In the Assyrian cities (Babylon, Nineveh and the rest...) the Epic of "Enuma Elish" was considered the ritual reading, which embodied the Lord of the gods' eternal existence, the beginning and the purpose of life. This is considered one of the oldest Epic legends in history, which was recited in the temple of Mardukh, "Esagila" (Magnificent House), that was done on the fourth day of Akitu (Assyrian New Year's festivities in Babylon lasting twelve days following the night of the new moon of April).

The prelude to the Epic of Enuma Elish mentions in the first tablet the beginning of the first generation when the earth didn't exist and was nameless. The universe was represented by the male element, Apsu (god of fresh waters), the female element Tiamat (goddess of salty waters) and Mammo (god of clouds), which moved between them (note here the exact similarity in day one of Genesis 1:1-2).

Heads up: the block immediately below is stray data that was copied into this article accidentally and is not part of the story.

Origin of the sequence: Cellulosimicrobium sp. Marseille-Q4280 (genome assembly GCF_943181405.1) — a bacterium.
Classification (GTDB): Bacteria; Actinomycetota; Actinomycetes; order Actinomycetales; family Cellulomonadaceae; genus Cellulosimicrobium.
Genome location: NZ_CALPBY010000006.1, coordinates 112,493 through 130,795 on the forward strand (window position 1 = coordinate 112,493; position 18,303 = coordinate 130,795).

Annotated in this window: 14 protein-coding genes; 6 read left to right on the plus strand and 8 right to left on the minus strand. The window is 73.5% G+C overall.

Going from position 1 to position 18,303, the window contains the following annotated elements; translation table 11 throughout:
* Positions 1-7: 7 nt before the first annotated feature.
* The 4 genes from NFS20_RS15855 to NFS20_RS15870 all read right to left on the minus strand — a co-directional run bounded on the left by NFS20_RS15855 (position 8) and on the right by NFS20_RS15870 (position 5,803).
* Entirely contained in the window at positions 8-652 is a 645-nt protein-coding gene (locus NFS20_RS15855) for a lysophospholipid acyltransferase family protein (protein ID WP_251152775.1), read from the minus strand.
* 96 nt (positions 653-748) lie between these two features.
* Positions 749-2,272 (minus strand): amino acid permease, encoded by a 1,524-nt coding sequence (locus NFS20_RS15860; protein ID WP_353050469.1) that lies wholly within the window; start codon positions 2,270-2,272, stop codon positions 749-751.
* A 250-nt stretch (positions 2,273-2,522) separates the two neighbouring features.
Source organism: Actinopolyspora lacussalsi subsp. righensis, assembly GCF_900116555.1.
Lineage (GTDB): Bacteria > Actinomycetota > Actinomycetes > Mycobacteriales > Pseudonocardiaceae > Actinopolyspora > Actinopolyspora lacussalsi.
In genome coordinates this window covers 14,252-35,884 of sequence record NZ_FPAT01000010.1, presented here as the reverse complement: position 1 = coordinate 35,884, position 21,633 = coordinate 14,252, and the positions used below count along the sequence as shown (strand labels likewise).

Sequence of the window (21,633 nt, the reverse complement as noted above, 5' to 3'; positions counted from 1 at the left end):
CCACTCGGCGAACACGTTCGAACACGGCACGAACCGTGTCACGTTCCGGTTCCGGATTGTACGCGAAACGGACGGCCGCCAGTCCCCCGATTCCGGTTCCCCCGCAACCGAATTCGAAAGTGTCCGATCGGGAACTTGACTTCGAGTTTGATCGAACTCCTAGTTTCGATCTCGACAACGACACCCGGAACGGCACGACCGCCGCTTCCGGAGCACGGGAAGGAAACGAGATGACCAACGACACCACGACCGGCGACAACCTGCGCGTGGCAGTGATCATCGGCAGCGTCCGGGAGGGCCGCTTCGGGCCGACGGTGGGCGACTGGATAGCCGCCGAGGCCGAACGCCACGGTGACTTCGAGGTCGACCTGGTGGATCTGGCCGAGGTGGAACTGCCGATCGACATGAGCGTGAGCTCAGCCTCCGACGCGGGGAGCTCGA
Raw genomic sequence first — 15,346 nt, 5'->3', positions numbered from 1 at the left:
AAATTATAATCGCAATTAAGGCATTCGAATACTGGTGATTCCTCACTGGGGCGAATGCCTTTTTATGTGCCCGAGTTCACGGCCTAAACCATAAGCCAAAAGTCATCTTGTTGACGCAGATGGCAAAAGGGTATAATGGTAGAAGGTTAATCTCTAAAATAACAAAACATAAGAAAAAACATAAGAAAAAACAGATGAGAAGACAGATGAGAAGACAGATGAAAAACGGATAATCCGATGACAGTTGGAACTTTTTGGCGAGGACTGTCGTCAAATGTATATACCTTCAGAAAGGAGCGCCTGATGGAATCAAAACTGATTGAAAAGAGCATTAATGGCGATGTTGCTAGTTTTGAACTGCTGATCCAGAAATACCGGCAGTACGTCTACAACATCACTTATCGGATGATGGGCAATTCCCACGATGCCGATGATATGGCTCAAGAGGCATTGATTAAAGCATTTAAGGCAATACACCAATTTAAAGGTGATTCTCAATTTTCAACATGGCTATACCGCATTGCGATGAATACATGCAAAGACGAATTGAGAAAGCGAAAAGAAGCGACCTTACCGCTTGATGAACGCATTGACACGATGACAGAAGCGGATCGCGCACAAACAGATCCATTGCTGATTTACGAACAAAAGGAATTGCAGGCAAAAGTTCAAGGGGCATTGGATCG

Then in the sixth generation, god Mardukh (Ashur for the Assyrians of Nineveh) who creates "Lallu" (human) to serve the gods so that they may rest in the seventh generation (exactly as when God created a human on the sixth day, and rested on the seventh, Genesis 2:2-3). Briefly, the story of Creation is about the goddess Tiamat which takes the form of a dragon "Habur" which swims in the seas, she wanted to get rid of her bothersome grand-children in order to enjoy a peaceful time with her husband Apsu, so she summons the scary beasts for a battle, there comes Mardukh(Ashur) and battles her until he's victorious, then divides the waters Tiamat into two parts, creating the heavens with its stars and planets, while he makes the earth with the second part where he creates animals and plants(as in the Torah , Genesis 1:6 when God separates between the waters and creates heaven and earth) When Mardukh finishes with all that, he creates a pair of humans with blood and mud then Mardukh builds a house on earth so that he may rest whenever he descends to earth in April (exactly as the Lord of hosts, builds a house in Israel ( II Samuel 7:1-17) The phrase "Lord's tent" is found in the Babylonian Epic of Gilgamesh -where the Torah"s story of the Flood was taken from, in the person of Noah after the Babylonian "Ziosodra" & the Sumarian "Utemapeshtim").